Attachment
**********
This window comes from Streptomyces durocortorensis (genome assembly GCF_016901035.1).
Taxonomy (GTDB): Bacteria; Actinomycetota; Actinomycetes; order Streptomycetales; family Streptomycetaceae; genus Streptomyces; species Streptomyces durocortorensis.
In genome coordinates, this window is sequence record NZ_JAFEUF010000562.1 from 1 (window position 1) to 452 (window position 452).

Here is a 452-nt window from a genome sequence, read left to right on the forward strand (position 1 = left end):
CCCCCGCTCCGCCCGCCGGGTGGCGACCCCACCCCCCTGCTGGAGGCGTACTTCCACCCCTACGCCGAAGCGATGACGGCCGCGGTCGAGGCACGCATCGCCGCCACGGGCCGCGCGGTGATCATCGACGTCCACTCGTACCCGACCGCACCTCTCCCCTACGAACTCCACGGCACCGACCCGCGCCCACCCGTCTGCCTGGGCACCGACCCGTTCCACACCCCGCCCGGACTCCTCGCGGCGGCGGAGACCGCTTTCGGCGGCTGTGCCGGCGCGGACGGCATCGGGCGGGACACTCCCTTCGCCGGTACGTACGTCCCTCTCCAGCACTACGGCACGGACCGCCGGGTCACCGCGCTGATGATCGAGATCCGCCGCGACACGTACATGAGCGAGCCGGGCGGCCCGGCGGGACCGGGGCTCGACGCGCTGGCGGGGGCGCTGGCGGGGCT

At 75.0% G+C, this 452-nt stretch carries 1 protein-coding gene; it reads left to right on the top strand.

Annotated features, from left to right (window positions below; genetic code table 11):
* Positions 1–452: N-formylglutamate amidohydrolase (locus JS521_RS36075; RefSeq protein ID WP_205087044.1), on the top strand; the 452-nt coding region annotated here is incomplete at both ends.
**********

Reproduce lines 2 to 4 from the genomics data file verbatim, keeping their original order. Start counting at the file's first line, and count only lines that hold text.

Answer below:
Taxonomy (GTDB): Bacteria; Actinomycetota; Actinomycetes; order Streptomycetales; family Streptomycetaceae; genus Streptomyces; species Streptomyces durocortorensis.
In genome coordinates, this window is sequence record NZ_JAFEUF010000562.1 from 1 (window position 1) to 452 (window position 452).

Here is a 452-nt window from a genome sequence, read left to right on the forward strand (position 1 = left end):